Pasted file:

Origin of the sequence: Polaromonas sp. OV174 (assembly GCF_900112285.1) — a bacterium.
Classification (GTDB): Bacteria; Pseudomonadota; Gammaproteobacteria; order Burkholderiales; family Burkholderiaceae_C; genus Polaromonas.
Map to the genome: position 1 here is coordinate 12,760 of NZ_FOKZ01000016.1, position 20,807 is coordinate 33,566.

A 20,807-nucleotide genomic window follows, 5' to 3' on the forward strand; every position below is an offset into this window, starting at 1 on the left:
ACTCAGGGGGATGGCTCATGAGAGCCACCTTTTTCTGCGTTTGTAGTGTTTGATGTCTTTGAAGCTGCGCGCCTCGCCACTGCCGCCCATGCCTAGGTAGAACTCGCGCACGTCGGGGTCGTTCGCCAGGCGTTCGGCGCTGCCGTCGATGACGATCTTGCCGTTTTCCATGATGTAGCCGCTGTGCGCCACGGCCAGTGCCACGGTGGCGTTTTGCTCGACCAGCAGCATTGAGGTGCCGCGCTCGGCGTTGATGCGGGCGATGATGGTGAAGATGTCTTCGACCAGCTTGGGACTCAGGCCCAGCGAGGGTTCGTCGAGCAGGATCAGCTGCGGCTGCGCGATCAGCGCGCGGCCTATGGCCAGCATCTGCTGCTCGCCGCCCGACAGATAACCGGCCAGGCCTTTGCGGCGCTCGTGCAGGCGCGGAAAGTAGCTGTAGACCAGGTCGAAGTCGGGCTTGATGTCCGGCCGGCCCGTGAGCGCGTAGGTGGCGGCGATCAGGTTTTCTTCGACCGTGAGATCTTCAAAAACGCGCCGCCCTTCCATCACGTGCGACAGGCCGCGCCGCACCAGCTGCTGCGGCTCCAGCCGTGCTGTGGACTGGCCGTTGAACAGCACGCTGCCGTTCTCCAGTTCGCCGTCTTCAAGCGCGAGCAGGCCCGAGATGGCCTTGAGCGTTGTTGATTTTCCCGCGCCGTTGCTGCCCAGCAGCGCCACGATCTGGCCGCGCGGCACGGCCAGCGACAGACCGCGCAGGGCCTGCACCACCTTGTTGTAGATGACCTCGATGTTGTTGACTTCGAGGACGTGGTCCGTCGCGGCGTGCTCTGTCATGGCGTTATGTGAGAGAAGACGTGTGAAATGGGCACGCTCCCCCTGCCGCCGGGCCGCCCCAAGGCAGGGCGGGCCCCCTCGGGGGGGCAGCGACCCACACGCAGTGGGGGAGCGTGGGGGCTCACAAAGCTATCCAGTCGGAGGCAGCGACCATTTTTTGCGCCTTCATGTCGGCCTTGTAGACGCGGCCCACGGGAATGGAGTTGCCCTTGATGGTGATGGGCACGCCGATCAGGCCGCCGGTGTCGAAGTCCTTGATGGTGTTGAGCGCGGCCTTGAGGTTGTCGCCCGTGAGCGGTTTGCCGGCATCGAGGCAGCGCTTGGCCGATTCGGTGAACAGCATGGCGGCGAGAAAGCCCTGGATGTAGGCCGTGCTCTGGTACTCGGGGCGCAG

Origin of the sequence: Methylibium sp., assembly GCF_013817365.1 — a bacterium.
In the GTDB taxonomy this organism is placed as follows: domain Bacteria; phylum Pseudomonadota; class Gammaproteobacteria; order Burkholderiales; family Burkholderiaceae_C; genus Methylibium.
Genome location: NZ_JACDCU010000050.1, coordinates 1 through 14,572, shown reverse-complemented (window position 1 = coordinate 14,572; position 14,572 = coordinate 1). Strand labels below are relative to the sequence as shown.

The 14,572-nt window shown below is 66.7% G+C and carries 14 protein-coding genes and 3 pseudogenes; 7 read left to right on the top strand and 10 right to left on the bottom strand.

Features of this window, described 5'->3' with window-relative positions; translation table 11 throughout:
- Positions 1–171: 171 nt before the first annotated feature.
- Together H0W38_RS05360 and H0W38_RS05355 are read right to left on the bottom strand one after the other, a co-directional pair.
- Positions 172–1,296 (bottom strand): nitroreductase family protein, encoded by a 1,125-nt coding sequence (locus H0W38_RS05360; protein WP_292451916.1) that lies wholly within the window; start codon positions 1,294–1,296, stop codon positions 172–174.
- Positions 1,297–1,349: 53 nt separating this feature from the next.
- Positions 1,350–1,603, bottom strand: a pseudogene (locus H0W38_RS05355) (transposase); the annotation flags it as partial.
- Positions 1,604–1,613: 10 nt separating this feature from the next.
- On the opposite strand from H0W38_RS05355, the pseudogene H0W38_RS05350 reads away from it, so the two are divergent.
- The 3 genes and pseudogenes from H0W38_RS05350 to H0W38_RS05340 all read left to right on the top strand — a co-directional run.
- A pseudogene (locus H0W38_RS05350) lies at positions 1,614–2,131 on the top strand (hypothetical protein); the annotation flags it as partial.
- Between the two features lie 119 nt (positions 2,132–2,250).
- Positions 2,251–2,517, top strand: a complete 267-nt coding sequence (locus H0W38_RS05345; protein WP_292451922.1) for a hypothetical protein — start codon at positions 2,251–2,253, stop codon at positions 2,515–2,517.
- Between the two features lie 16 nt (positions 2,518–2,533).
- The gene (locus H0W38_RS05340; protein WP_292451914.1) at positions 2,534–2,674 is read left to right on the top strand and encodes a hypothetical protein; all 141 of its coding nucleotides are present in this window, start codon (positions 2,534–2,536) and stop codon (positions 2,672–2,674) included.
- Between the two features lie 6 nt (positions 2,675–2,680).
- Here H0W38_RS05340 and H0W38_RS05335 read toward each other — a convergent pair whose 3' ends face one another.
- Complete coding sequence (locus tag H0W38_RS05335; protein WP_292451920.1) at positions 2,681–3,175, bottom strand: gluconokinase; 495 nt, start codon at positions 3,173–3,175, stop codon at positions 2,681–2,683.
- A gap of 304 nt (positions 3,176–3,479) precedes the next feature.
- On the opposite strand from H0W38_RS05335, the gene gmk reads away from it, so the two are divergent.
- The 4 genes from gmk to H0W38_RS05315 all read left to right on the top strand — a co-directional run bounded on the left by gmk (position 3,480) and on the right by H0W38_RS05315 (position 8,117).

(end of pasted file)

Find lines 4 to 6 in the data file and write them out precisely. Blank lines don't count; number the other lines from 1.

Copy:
A 20,807-nucleotide genomic window follows, 5' to 3' on the forward strand; every position below is an offset into this window, starting at 1 on the left:
ACTCAGGGGGATGGCTCATGAGAGCCACCTTTTTCTGCGTTTGTAGTGTTTGATGTCTTTGAAGCTGCGCGCCTCGCCACTGCCGCCCATGCCTAGGTAGAACTCGCGCACGTCGGGGTCGTTCGCCAGGCGTTCGGCGCTGCCGTCGATGACGATCTTGCCGTTTTCCATGATGTAGCCGCTGTGCGCCACGGCCAGTGCCACGGTGGCGTTTTGCTCGACCAGCAGCATTGAGGTGCCGCGCTCGGCGTTGATGCGGGCGATGATGGTGAAGATGTCTTCGACCAGCTTGGGACTCAGGCCCAGCGAGGGTTCGTCGAGCAGGATCAGCTGCGGCTGCGCGATCAGCGCGCGGCCTATGGCCAGCATCTGCTGCTCGCCGCCCGACAGATAACCGGCCAGGCCTTTGCGGCGCTCGTGCAGGCGCGGAAAGTAGCTGTAGACCAGGTCGAAGTCGGGCTTGATGTCCGGCCGGCCCGTGAGCGCGTAGGTGGCGGCGATCAGGTTTTCTTCGACCGTGAGATCTTCAAAAACGCGCCGCCCTTCCATCACGTGCGACAGGCCGCGCCGCACCAGCTGCTGCGGCTCCAGCCGTGCTGTGGACTGGCCGTTGAACAGCACGCTGCCGTTCTCCAGTTCGCCGTCTTCAAGCGCGAGCAGGCCCGAGATGGCCTTGAGCGTTGTTGATTTTCCCGCGCCGTTGCTGCCCAGCAGCGCCACGATCTGGCCGCGCGGCACGGCCAGCGACAGACCGCGCAGGGCCTGCACCACCTTGTTGTAGATGACCTCGATGTTGTTGACTTCGAGGACGTGGTCCGTCGCGGCGTGCTCTGTCATGGCGTTATGTGAGAGAAGACGTGTGAAATGGGCACGCTCCCCCTGCCGCCGGGCCGCCCCAAGGCAGGGCGGGCCCCCTCGGGGGGGCAGCGACCCACACGCAGTGGGGGAGCGTGGGGGCTCACAAAGCTATCCAGTCGGAGGCAGCGACCATTTTTTGCGCCTTCATGTCGGCCTTGTAGACGCGGCCCACGGGAATGGAGTTGCCCTTGATGGTGATGGGCACGCCGATCAGGCCGCCGGTGTCGAAGTCCTTGATGGTGTTGAGCGCGGCCTTGAGGTTGTCGCCCGTGAGCGGTTTGCCGGCATCGAGGCAGCGCTTGGCCGATTCGGTGAACAGCATGGCGGCGAGAAAGCCCTGGATGTAGGCCGTGCTCTGGTACTCGGGGCGCAG

Origin of the sequence: Methylibium sp., assembly GCF_013817365.1 — a bacterium.